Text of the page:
In 2017, industry experts correctly predicted that asset owner demand would continue to drive the rapid expansion of private debt markets both globally and in Asia over the next decade.
QIC seeks to capitalise on the strong performance of private debt in Australia and New Zealand on behalf of State Investments amid higher interest rates and inflationary pressure.
Most family offices in Asia are ready to get started with ESG impact investing, but the question they have is “how?”, according to Robert Kim of professional athlete Jeremy Lin’s family office.
Inflation will continue to place pressure on assets, and the insurer will remain defensive On interest rates and equities, said CIO Mark Shi.
Asia-Pacific asset owners have lost interest in private equity, although alternative asset allocations, in general, have increased from 15.3% to 21.5% over a six-month period, according to AsianInvestor’s most recent survey.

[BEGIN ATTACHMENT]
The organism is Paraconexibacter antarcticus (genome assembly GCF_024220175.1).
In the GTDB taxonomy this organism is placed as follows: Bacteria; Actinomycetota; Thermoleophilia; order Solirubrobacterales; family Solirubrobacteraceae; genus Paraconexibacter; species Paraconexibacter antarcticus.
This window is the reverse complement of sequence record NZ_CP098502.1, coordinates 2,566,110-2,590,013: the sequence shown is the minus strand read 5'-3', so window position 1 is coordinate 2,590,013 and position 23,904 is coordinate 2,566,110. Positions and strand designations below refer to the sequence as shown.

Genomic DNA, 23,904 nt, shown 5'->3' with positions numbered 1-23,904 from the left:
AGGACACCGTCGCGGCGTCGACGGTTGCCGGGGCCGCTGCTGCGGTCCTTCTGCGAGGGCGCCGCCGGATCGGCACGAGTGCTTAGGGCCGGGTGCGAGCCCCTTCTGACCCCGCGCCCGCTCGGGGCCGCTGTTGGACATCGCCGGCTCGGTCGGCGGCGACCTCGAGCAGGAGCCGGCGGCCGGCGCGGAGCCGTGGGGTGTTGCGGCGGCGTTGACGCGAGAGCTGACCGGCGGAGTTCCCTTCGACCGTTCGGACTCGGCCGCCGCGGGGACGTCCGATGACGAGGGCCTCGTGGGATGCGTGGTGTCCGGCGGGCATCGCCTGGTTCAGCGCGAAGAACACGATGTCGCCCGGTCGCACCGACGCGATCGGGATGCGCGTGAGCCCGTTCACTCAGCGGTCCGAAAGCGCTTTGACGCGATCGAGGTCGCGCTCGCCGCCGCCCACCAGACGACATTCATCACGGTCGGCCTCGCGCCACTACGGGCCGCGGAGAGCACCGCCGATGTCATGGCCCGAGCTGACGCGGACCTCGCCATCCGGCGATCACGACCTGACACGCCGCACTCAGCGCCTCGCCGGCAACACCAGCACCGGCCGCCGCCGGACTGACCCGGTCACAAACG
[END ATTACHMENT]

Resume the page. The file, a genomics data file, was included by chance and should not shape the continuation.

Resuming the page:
Dry powder has been slow to deploy amid lower interest rates pre-2022, the pandemic and difficulty in finding deals, industry insiders told AsianInvestor.
Institutional investors set aside capital for private debt during the era of low rates, but the alternative asset class could still be attractive in the current environment, according to Australia’s Queensland Investment Corporation.
Demand for private markets investments by asset owners and managers is expected to rise over the next five years as investors seek higher yields and greater diversification, according to a recent survey by State Street.
A new report by McKinsey & Company outlines a vision for global trade finance that could allow institutional investors to help fill the broadening financing gap.
Big shifts such as consolidations among asset managers will likely happen in the burgeoning private debt markets in Asia. How should global asset owners tap into the private credit boom?
Hesitancy aside, institutional investors eye Australia and Japan as promising geographies for private debt investments within Asia Pacific, with Greater China and Korea on the periphery.
China and India are more obvious choices for AustralianSuper to consider in Asia Pacific, but the super fund currently lacks the expertise and prefers to stick to the US and Europe.